[R-sig-ME] [FORGED] Re: Using variance components of lmer for ICC computation in reliability study

Bernard Liew B@Liew @ending from bh@m@@c@uk
Fri Jun 15 07:20:58 CEST 2018

Thanks all,

My original question appears to be now two (1) the distribution of my DV (hence what models to use; (2) specification of my lmer model to parse out variance components.

Topic (1): DV distribution

Yes, my measure is a sliding rule between 1-10 of subjective pain, so any number up to a single decimal is plausible. Is a linear model automatically excluded, or can (a) do a fitted/residual plot for checking; (b) log transform the dv if (a) shows evidence of  non-normality.

Going back to Rolf's point of social science, you are right. But realistically, many measures in biomechanics (which I am in), are analyzed using linear models, even though they are bounded. Example, a simple scalar height is bounded to a lower limit of zero, and an upper limit of what ever instrument is created. Joint angles are bounded physiologically too. So when are measures really -inf/inf?

Topic (2): lmer

Assuming my DV is appropriate for lmer, base on the experimental design used, I hope to receive some feedback on my fixed and random effects specification still 😊

Thanks again all, for the kind response


-----Original Message-----
From: bbolker using gmail.com <bbolker using gmail.com>
Sent: Friday, June 15, 2018 2:28 AM
To: Doran, Harold <HDoran using air.org>
Cc: Rolf Turner <r.turner using auckland.ac.nz>; r-sig-mixed-models using r-project.org; Bernard Liew <B.Liew using bham.ac.uk>
Subject: Re: [R-sig-ME] [FORGED] Re: Using variance components of lmer for ICC computation in reliability study

More generally, the best way to fit this kind of model is to use an

*ordinal* model, which assumes the responses are in increasing sequence but does not assume the distance between levels (e.g. 1 vs 2,

2 vs 3 ...) is uniform.  However, I'm not sure how one would go about computing an ICC from ordinal data ... (the 'ordinal' package is the place to look for the model-fitting procedures). Googling it finds some stuff, but it seems that it doesn't necessarily apply to complex designs ...



On Thu, Jun 14, 2018 at 6:58 PM, Doran, Harold <HDoran using air.org<mailto:HDoran using air.org>> wrote:

> That’s a helpful clarification, Rolf. However, with gaussian normal

> errors in the linear model, we can’t *really* assume they would

> asymptote at 1 or 10. My suspicion is that these are likert-style

> ordered counts of some form, although the OP should clarify. In which

> case, the 1 or 10 are limits with censoring, as true values for some

> measured trait could exist outside those boundaries (and I suspect the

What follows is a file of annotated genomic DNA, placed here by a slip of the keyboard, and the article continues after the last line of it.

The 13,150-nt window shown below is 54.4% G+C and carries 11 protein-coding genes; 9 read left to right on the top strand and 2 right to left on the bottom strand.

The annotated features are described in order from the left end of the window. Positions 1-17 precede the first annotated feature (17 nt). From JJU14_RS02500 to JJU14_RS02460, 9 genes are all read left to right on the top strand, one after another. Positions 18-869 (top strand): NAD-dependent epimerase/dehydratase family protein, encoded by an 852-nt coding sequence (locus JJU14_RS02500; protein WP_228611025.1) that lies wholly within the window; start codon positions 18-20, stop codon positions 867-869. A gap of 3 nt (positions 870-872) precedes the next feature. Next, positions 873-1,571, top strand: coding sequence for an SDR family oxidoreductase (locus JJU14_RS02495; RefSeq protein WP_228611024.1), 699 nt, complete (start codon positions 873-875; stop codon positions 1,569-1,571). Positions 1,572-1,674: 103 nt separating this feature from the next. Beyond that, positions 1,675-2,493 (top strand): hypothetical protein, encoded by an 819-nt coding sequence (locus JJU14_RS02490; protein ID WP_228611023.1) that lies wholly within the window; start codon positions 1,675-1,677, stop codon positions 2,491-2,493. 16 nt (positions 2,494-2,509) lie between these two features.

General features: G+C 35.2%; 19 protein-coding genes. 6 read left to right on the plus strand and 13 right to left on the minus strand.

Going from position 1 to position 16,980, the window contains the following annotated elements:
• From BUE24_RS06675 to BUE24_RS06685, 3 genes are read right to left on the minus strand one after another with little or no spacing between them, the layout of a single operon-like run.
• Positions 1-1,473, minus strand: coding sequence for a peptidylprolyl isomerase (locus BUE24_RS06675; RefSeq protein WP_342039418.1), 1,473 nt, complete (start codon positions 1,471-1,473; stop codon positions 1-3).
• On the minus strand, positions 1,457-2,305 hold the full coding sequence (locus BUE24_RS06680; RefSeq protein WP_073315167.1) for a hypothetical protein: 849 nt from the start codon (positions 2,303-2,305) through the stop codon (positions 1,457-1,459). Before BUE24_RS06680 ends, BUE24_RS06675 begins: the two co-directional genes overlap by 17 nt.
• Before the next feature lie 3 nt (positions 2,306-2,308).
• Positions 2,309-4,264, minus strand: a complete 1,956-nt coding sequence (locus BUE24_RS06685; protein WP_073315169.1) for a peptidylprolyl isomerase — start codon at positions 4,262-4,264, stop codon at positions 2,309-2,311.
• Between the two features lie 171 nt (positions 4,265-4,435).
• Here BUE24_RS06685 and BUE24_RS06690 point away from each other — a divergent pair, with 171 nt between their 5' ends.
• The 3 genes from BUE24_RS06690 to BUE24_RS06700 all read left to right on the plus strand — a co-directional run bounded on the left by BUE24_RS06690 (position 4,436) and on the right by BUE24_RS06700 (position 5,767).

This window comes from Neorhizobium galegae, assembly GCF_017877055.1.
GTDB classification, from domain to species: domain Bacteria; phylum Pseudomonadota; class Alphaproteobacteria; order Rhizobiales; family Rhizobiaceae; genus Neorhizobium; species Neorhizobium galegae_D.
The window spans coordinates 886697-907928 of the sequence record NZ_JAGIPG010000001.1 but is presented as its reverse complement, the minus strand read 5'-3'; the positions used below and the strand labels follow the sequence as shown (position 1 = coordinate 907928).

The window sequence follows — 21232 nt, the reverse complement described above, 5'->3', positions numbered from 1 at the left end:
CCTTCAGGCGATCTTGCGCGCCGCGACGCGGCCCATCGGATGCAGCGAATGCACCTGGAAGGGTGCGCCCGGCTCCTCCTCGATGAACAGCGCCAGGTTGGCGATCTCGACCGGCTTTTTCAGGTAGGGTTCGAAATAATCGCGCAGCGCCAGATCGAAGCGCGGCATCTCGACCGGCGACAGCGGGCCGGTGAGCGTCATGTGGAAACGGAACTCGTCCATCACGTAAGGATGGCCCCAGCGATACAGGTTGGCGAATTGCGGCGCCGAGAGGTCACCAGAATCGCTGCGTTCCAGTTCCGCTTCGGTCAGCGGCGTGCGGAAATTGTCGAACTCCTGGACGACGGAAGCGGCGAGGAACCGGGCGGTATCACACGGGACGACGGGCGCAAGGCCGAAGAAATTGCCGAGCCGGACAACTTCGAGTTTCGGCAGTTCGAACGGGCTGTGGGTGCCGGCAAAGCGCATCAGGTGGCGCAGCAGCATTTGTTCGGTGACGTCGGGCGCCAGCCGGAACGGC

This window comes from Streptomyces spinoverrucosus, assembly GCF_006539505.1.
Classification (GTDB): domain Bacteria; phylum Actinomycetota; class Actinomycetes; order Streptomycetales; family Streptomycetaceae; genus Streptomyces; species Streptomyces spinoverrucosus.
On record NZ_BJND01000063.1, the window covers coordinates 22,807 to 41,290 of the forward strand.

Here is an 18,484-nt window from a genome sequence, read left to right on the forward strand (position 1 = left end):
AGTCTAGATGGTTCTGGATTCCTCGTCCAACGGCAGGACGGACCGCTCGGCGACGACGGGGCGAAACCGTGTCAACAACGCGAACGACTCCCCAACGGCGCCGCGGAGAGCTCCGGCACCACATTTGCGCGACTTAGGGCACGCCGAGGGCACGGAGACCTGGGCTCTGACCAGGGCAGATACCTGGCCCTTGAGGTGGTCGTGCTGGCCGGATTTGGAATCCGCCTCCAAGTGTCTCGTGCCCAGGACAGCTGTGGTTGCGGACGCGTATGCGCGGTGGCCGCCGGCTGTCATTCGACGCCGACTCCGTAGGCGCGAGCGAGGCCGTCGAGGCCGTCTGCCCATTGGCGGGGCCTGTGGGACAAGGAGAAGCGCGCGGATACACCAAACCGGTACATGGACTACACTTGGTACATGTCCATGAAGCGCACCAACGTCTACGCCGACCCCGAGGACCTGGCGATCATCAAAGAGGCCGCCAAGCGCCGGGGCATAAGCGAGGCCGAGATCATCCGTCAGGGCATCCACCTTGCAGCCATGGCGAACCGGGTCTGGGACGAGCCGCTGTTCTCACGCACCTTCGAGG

> model is forming predicted values outside of 1 or 10).




> On 6/14/18, 6:33 PM, "Rolf Turner" <r.turner using auckland.ac.nz<mailto:r.turner using auckland.ac.nz>> wrote:



>>On 15/06/18 05:35, Doran, Harold wrote:


>>> Well no, you¹re specification is not right because your variable is

>>> not continuous as you note. Continuous means it is a real number

>>> between -Inf/Inf and you have boundaries between 1 and 10. So, you

>>> should not be using a linear model assuming the outcome is continuous.


>>I think that the foregoing is a bit misleading.  For a variable to be

>>continuous it is not necessary for it to have a range from -infinity

>>to infinity.


>>The OP says that dv  "is a continuous variable (scale 1-10)".  It is

>>not clear to me what this means.  The "obvious"/usual meaning or

>>interpretation would be that dv can take (only) the (positive integer)

>>values 1, 2, ..., 10.  If this is so, then a continuous model is not

>>appropriate.  (It should be noted however that people in the social

>>sciences do this sort of thing --- i.e. treat discrete variables as

>>continuous --- all the time.)


>>It is *possible* that dv can take values in the real interval [1,10],

>>in which case it *is* continuous, and a "continuous model" is indeed



>>The OP should clarify what the situation actually is.




>>Rolf Turner



>>Technical Editor ANZJS

>>Department of Statistics

>>University of Auckland

>>Phone: +64-9-373-7599 ext. 88276


>>> On 6/14/18, 11:16 AM, "Bernard Liew" <B.Liew using bham.ac.uk<mailto:B.Liew using bham.ac.uk>> wrote:


>>>> Dear Community,



>>>> I am doing a reliability study, using the methods of

>>>> https://www.ncbi.nlm.nih.gov/pubmed/28505546. I have a question on

>>>> the lmer formulation and the use of the variance components.


>>>> Background: I have 20 subjects, 2 fixed raters, 2 testing sessions,

>>>> and

>>>> 10 trials per sessions. my dependent variable is a continuous

>>>> variable (scale 1-10). Sessions are nested within each

>>>> subject-assessor combination. I desire a ICC (3) formulation of

>>>> inter-rater and inter-session reliability from the variance components.


>>>> My lmer model is:


>>>> lmer (dv ~ rater + (1|subj) + (1|subj:session), data = df)


>>>> Question:


>>>>   1.  is the model formulation right? and is my interpretation of

>>>>the  variance components for ICC below right?

>>>>   2.  inter-rater ICC = var (subj) / (var(subj) + var (residual)) #

>>>>I  read that the variation of raters will be lumped with the residual

>>>>   3.  inter-session ICC =( var (subj) + var (residual)) /( var

>>>>(subj) +  var (subj:session) + var (residual))  some simulated data:

>>>> df = expand.grid(subj = c(1:20), rater = c(1:2), session = c(1:2),

>>>>trial  = c(1:10))  df$vas = rnorm (nrow (df_sim), mean = 3, sd =



>>>> I appreciate the kind response.




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